Sam cites an article in the New York Times by Winnie Hu about schools removing laptop programs due to a lack of success [2]. Winnie’s article gives an example of a school shutting a program because of getting new teachers who lacked computer skills and some examples of schools which had issues with the repair cost. The solution to that would be computers that are more robust and easier to use – by all accounts the OLPC systems are solidly constructed and easy to use!

It is claimed that using laptops doesn’t increase test scores. Using only test scores to compare educational methods is a way to lose, probably any school which does nothing other than try to increase test scores is worth avoiding. One example from Winnie’s article is a report by Mr. Warschauer of “students at a middle school in Yarmouth, Me., who used their laptops to create a Spanish book for poor children in Guatemala and debate Supreme Court cases found online“. What value can you place on having students develop books for poor children in other countries and debate Supreme Court cases? If this sort of program became popular then it would lead to the countries which do it becoming better places to live in future decades!

Mr. Warschauer also claims that “If the goal is to get kids up to basic standard levels, then maybe laptops are not the tool. But if the goal is to create the George Lucas and Steve Jobs of the future, then laptops are extremely useful“. I would go further than that, I think that providing the educational environment that involves international charity work and analysis of important court cases would lead to students having the skills to become good engineers, designers, and artists who work for people like George Lucas and Steve Jobs. No matter what you might do the vast majority of children will not grow up to be like George Lucas and Steve Jobs, there is a very limited number of positions for such people. But those people employ a huge number of creative people who do interesting and enjoyable work for good pay.

I don’t think that Winnie’s article supports criticism of the OLPC project. I don’t think that Winnie’s article even contains sufficient evidence to match the headline.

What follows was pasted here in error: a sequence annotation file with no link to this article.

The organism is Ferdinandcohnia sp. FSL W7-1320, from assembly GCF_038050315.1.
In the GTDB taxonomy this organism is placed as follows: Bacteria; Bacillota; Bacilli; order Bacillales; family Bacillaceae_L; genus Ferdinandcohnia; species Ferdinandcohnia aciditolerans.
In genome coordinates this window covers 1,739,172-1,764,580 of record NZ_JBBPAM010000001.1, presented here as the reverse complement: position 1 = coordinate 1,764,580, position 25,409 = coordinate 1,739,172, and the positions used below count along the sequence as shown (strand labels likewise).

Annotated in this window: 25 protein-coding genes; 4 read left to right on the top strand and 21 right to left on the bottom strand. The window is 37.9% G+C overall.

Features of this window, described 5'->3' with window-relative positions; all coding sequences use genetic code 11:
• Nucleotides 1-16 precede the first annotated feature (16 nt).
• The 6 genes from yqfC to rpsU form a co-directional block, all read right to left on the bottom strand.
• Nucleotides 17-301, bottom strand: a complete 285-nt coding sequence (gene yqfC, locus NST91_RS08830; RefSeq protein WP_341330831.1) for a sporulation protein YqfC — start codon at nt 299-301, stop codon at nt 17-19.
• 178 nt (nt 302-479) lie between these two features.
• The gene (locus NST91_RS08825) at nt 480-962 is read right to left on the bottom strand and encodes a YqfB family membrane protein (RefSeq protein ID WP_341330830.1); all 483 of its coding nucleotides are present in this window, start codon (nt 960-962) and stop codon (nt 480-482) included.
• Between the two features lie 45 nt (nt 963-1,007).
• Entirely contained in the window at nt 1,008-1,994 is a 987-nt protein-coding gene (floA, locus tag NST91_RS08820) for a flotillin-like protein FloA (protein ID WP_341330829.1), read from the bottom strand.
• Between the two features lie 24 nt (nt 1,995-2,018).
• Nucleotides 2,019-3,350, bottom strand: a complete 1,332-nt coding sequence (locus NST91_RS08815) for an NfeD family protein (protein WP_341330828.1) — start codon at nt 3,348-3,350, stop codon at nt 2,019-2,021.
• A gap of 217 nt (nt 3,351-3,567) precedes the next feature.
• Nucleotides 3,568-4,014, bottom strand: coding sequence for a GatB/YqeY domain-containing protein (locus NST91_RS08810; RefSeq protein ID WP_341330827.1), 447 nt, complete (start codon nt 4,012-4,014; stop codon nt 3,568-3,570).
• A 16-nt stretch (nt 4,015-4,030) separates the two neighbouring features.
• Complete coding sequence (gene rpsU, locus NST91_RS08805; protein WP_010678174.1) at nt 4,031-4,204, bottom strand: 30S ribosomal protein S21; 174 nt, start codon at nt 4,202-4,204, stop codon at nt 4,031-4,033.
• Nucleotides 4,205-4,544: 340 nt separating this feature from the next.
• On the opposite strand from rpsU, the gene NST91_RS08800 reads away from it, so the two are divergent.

Playing Games

Sam also cites an article about the misuse of school computers for playing games [3]. Of course there are ways of limiting access to games based on time etc. For a Linux system you could have a root cron job that runs chmod on /usr/games at various times, and preventing users from easily running programs that they install isn’t difficult.

Not that games are all bad, the flash-based games on www.physicsgames.net do teach kids some things about physics – although I admit that much of that could be learned by playing with balls, skate-boards, etc.

The Problem with the OLPC Project

I think that the policy change to make OLPC systems only available to disadvantaged children was a mistake. The “give one get one” program was a great idea, maybe not the most effective way of getting funding but good for getting developers. While the new Sugar on a Stick project to put the OLPC GUI on a bootable USB device [4] it doesn’t compare well to having dedicated hardware IMHO.

Minimal Use of Computers

I have previously written about the weight of school bags and how laptops can alleviate the risk of health problems related to carrying heavy text books [5]. Since that time ebook readers and tablets have become incredibly cheap. Ebook readers are really light and the recent tablets are also very light (particularly the smaller ones). It seems to me that every school should at least be moving towards every student having an ebook reader and to use ebooks for all books that are part of the curriculum.

At the moment there are a bunch of tablets on sale for about $150, that includes tablets that can access the Internet via Wifi or via 3G – and a cheap 3G plan costs less than $150 per annum. If tablets were used for some of the computer tasks related to schools then a lot of the difficulty of repairing hardware would be removed. Tablets don’t offer as many options for messing up the software configuration and if the hardware breaks it’s easy to transfer the data onto a new tablet from the cloud – with a maximum cost of $150 to replace the hardware.

Also a cloud-based computing model could permit students to access all the same data from school and home while using desktop computers at both locations.

Current Success